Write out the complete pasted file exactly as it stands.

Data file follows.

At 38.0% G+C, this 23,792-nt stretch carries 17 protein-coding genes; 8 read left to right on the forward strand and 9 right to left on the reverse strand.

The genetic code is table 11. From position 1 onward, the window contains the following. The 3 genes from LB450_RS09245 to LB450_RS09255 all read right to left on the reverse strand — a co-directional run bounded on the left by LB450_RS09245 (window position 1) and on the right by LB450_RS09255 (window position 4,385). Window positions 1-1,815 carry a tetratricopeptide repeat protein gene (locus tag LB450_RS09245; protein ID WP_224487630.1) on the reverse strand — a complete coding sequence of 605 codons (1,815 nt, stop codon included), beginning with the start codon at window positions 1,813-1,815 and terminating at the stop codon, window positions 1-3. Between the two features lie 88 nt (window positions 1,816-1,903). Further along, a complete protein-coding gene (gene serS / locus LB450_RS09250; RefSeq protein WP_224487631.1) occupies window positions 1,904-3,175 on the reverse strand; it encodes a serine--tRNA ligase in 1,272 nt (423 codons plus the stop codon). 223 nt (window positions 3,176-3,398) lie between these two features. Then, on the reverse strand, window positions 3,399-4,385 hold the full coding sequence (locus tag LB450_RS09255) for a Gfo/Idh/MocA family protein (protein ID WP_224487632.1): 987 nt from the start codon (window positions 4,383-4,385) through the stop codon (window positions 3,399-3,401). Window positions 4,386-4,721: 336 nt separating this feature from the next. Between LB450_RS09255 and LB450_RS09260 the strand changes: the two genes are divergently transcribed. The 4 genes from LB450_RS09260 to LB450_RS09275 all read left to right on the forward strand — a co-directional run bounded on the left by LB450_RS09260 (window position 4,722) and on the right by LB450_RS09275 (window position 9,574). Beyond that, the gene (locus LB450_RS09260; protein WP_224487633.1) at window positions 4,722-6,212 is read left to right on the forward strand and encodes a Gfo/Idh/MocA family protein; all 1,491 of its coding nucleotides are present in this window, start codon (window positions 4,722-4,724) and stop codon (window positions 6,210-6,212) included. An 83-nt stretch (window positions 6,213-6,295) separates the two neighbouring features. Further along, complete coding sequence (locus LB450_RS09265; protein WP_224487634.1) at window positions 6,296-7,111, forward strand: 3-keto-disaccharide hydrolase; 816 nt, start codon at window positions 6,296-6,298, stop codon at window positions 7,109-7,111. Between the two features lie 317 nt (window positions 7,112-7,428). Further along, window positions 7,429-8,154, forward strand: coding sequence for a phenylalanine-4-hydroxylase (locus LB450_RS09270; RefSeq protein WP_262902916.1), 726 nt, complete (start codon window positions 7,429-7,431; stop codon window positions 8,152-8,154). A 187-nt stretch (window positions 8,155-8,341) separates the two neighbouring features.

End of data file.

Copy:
At 38.0% G+C, this 23,792-nt stretch carries 17 protein-coding genes; 8 read left to right on the forward strand and 9 right to left on the reverse strand.

The genetic code is table 11. From position 1 onward, the window contains the following. The 3 genes from LB450_RS09245 to LB450_RS09255 all read right to left on the reverse strand — a co-directional run bounded on the left by LB450_RS09245 (window position 1) and on the right by LB450_RS09255 (window position 4,385). Window positions 1-1,815 carry a tetratricopeptide repeat protein gene (locus tag LB450_RS09245; protein ID WP_224487630.1) on the reverse strand — a complete coding sequence of 605 codons (1,815 nt, stop codon included), beginning with the start codon at window positions 1,813-1,815 and terminating at the stop codon, window positions 1-3. Between the two features lie 88 nt (window positions 1,816-1,903). Further along, a complete protein-coding gene (gene serS / locus LB450_RS09250; RefSeq protein WP_224487631.1) occupies window positions 1,904-3,175 on the reverse strand; it encodes a serine--tRNA ligase in 1,272 nt (423 codons plus the stop codon). 223 nt (window positions 3,176-3,398) lie between these two features. Then, on the reverse strand, window positions 3,399-4,385 hold the full coding sequence (locus tag LB450_RS09255) for a Gfo/Idh/MocA family protein (protein ID WP_224487632.1): 987 nt from the start codon (window positions 4,383-4,385) through the stop codon (window positions 3,399-3,401). Window positions 4,386-4,721: 336 nt separating this feature from the next. Between LB450_RS09255 and LB450_RS09260 the strand changes: the two genes are divergently transcribed. The 4 genes from LB450_RS09260 to LB450_RS09275 all read left to right on the forward strand — a co-directional run bounded on the left by LB450_RS09260 (window position 4,722) and on the right by LB450_RS09275 (window position 9,574). Beyond that, the gene (locus LB450_RS09260; protein WP_224487633.1) at window positions 4,722-6,212 is read left to right on the forward strand and encodes a Gfo/Idh/MocA family protein; all 1,491 of its coding nucleotides are present in this window, start codon (window positions 4,722-4,724) and stop codon (window positions 6,210-6,212) included. An 83-nt stretch (window positions 6,213-6,295) separates the two neighbouring features. Further along, complete coding sequence (locus LB450_RS09265; protein WP_224487634.1) at window positions 6,296-7,111, forward strand: 3-keto-disaccharide hydrolase; 816 nt, start codon at window positions 6,296-6,298, stop codon at window positions 7,109-7,111. Between the two features lie 317 nt (window positions 7,112-7,428). Further along, window positions 7,429-8,154, forward strand: coding sequence for a phenylalanine-4-hydroxylase (locus LB450_RS09270; RefSeq protein WP_262902916.1), 726 nt, complete (start codon window positions 7,429-7,431; stop codon window positions 8,152-8,154). A 187-nt stretch (window positions 8,155-8,341) separates the two neighbouring features.